Asia Economy
Developing countries in East Asia to see stable economic growth in 2014
By Finfacts Team
Apr 7, 2014 - 5:04 AM

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Developing countries in the East Asia Pacific region will see stable economic growth in 2014, bolstered by a recovery in high-income economies and the market’s modest response so far to the Federal Reserve’s tapering of its quantitative easing, according to the East Asia Pacific Economic Update [pdf] released Monday in Singapore by the World Bank.

Developing East Asia will grow by 7.1% this year, largely unchanged from 2013, the report says. As a result, the World Bank says East Asia remains the fastest growing region in the world, despite a slowdown from the average growth rate of 8.0% from 2009 to 2013. In China, growth will ease slightly, to 7.6% this year from 7.7% in 2013. Excluding China, the developing countries in the region will grow by 5.0%, slightly down from 5.2% last year.

“East Asia Pacific has served as the world’s main growth engine since the global financial crisis," said Axel van Trotsenburg, World Bank East Asia and Pacific regional vice President. “Stronger global growth this year will help the region expand at a relatively steady pace while adjusting to tighter global financial conditions.”

Larger Southeast Asian economies, such as Indonesia and Thailand, will face tougher global financial conditions and higher levels of household debt. Malaysia’s growth will accelerate modestly, to 4.9% in 2014. Its exports will increase, but higher debt servicing costs and ongoing fiscal consolidation will weigh on domestic demand. In the Philippines, growth could slow to 6.6%, but accelerating reconstruction spending would offset the drag on consumption from the effects of natural disasters in 2013.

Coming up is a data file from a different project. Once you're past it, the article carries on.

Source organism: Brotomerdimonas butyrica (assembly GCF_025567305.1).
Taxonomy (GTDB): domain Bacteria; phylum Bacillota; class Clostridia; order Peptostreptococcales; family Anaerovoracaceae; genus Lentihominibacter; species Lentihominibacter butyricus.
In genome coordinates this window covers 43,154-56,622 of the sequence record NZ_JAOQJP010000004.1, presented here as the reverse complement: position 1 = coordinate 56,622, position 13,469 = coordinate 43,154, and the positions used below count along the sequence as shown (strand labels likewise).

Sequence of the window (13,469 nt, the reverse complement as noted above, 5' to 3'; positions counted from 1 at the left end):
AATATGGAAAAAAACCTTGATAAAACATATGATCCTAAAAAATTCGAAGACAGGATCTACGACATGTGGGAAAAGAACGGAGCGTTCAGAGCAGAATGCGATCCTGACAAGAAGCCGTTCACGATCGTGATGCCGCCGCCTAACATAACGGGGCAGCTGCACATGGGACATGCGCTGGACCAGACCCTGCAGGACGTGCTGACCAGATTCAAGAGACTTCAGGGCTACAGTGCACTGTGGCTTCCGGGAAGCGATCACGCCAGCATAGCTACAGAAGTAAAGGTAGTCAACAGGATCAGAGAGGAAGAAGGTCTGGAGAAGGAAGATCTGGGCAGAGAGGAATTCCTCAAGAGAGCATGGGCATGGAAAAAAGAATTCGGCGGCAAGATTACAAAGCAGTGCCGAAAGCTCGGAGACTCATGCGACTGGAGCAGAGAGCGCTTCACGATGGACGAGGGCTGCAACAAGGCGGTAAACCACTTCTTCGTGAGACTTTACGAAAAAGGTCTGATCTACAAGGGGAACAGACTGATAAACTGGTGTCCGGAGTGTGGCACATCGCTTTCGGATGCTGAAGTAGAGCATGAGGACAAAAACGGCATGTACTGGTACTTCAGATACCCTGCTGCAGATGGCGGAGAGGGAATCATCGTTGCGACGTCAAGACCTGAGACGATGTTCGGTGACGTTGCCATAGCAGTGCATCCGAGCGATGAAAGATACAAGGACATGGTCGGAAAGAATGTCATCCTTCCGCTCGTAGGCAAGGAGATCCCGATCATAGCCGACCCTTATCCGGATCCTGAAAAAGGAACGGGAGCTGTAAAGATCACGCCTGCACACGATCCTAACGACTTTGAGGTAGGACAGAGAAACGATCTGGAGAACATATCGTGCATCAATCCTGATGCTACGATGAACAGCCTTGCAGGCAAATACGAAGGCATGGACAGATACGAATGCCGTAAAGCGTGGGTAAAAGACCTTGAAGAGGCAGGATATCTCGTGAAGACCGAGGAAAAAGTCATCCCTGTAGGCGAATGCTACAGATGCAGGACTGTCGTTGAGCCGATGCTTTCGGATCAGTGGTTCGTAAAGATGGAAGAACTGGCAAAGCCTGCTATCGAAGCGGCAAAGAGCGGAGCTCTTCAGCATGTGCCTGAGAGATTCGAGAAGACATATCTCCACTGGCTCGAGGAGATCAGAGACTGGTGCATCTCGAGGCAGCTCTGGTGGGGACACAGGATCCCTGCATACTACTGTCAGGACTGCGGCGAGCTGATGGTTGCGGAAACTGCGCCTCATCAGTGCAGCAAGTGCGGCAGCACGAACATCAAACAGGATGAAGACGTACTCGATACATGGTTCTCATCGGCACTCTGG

The smaller economies are expected to grow steadily, but face overheating risks that could require further monetary tightening. In Cambodia, renewed reform momentum after the elections is expected to help stabilize growth at 7.2% this year, but labor market instability could pose downside risks. Steady progress in structural reforms will help Myanmar grow at 7.8%. But with limited progress in structural reforms in banking and other sectors, the Vietnamese economy is expected to grow modestly, at 5.5% this year. Most of the Pacific Islands and Timor-Leste remain dependent on aid and remittances from advanced economies.

The World Bank says structural reforms are key to reducing vulnerabilities and enhancing the sustainability of long-term growth. China has already begun a series of reforms in finance, market access, labour mobility and fiscal policy to increase the efficiency of growth and boost domestic demand. Over time, these measures will put the economy on a more stable, inclusive and sustainable footing. Some initiatives that the government has already announced, such as tax reform and lowering barriers to private investment, may also spur growth in the short term.

Successful reforms in China could bring considerable benefits to trade partners supplying it with agricultural products, consumption goods and modern services. Conversely, spillovers from a disorderly rebalancing in China could hurt regional and global growth, especially in countries relying on natural resource exports.

The rest of the region’s developing countries could also benefit from structural reforms, such as facilitating international trade and promoting foreign direct investment, especially in the services sector. In this context, the establishment of the ASEAN Economic Community in 2015 could boost intra-regional investment and exports and provide an important source of growth, the report says.

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